Advances in over-winter storage of commercial lily bulbs have allowed gardeners to buy and plant lilies in the spring. But autumn is still the best time to get them in the ground. Deeply planted and well-mulched, lily bulbs planted in fall will take all but the coldest days of the season to establish themselves before taking
We love the ever-green, natural plants associated with the holidays: the firs and pine trees celebrated in song, the poinsettia, mistletoe (actually a parasite that attaches itself to trees from which it draws water and nutrition). But our favorite, despite the fact that no presents go under it, is holly. We had a large holly
A friend who grew up on an acreage tells us how his favorite apple tree — he doesn’t remember what kind — produced clusters of small, undersized apples. Some of the fruit developed brown spots, probably apple scab from the way he describes it. His story made us wonder: why was this his favorite apple
After our post on garden tools, a friend mentioned that we’d left out an important one: the five-gallon bucket. “Gardeners are doing things with buckets that we can’t imagine,” he enthused. “It’s truly the tool of a thousand uses. And there are uses still out there that no one has yet dreamed.” He might be
Sunlight: Full sun to partial shadeMaturity: 90-180 days from seedHeight: 4 to 12 inchesSpacing: 6 to 12 inches apart, 12 to 18 inches between rows Native to the western Mediterranean, home gardeners are growing thyme (Thymus) as a landscape plant as well as for cooking purposes. With many varieties available on the market, it is one of the most versatile herbs and can be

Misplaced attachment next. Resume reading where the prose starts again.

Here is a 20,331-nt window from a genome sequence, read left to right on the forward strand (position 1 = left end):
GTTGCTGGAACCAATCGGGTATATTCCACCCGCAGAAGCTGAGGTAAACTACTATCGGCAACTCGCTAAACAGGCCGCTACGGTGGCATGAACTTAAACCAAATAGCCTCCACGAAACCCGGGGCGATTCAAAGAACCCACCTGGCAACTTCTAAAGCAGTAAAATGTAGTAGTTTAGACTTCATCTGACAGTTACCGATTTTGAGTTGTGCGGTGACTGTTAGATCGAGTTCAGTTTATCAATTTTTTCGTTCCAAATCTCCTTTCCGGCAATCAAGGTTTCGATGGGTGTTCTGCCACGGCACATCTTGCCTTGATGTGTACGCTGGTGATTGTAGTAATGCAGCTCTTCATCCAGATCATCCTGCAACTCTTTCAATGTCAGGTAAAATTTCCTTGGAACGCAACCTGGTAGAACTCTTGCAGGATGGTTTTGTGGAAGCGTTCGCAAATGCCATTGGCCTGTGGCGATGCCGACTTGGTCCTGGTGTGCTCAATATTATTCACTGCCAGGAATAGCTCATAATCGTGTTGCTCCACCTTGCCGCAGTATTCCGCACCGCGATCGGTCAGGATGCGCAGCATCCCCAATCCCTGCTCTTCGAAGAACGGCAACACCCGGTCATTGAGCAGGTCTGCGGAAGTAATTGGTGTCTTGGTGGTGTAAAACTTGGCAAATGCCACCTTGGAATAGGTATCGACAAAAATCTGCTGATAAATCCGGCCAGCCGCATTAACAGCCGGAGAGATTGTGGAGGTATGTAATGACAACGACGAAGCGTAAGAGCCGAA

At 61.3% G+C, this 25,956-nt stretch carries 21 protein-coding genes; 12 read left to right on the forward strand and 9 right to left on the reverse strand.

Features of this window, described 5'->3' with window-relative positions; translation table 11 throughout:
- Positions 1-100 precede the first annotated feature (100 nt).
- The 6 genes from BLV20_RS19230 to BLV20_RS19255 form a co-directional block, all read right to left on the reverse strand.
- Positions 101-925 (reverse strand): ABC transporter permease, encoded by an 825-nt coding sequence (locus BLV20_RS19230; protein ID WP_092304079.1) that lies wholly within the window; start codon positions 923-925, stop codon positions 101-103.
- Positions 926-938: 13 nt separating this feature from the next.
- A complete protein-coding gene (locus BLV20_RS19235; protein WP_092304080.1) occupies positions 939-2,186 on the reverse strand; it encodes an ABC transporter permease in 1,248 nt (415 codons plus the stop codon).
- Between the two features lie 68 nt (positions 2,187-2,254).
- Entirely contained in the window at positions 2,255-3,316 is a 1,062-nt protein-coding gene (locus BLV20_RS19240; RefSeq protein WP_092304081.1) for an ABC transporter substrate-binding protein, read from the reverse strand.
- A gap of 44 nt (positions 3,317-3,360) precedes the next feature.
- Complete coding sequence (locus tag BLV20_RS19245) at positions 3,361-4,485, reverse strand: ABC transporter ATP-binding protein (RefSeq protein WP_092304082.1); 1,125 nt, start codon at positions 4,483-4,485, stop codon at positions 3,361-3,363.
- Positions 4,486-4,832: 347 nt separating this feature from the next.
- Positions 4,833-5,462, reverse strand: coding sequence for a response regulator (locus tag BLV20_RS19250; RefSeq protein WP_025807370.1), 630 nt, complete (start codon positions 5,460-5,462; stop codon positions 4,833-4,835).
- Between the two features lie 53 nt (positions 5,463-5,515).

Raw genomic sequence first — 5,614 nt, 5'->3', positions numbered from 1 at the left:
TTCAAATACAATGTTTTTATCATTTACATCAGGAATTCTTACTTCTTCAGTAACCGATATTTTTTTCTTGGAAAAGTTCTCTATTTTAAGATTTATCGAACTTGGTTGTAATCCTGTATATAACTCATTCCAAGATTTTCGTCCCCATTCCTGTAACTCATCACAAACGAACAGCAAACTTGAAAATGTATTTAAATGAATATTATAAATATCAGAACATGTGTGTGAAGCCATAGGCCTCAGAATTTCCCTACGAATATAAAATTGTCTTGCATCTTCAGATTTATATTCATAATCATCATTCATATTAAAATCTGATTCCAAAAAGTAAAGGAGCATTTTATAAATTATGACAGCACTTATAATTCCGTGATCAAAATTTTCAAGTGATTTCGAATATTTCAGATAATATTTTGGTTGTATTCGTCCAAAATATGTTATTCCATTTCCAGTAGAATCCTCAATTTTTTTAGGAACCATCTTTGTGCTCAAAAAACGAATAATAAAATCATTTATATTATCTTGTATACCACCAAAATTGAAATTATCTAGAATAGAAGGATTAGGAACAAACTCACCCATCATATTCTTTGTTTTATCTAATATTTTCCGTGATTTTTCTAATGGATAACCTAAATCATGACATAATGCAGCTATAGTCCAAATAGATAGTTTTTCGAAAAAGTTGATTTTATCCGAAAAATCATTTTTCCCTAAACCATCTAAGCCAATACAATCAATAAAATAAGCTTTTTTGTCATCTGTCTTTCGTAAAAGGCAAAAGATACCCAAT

It’s not always so simple as just sticking seeds in the ground. There are a number of techniques and treatments that encourage seeds to germinate. We’ve all soaked wrinkled-skinned pea and other big seeds to help loosen those skins and make water absorption easier. Or we’ve nicked hard skin seeds with a sharp blade or
Your not-so-young Planet Natural blogger was taught by his grandfather long ago to get as much of a tomato stem under the soil as possible when transplanting. This encouraged strong, new root growth. And I’ve been planting tomato starts, whether from nurseries or my own basement (under T-5 fluorescents), that way ever since. Grandpa, always
Your friendly, gourmet-minded Planet Natural blogger likes to keep up on cooking and restaurant trends when planning next year’s garden. Why else would we have tried growing radicchio not so many years ago? (Since then, it’s become a favorite, though it needs a little growing attention.) This year, we’ve taken note of how many restaurant
A friend of Planet Natural, big on words and vegetables, writes in with a summer gardening report. We added the links: We got our vegetable garden in late this year. But the heat we’ve had the last few weeks made catch-up easy. There’s no watering restrictions here in our part of the Pacific Northwest, so
Fava beans, a rewarding cool-weather garden crop also called broad beans, have two lives. They’re delicious picked fresh and stripped from their bumpy green, inedible pods, then gently steamed, and served with butter. As the season progresses and the pods have dried, remove the beans and let them dry completely in a warm, airy space.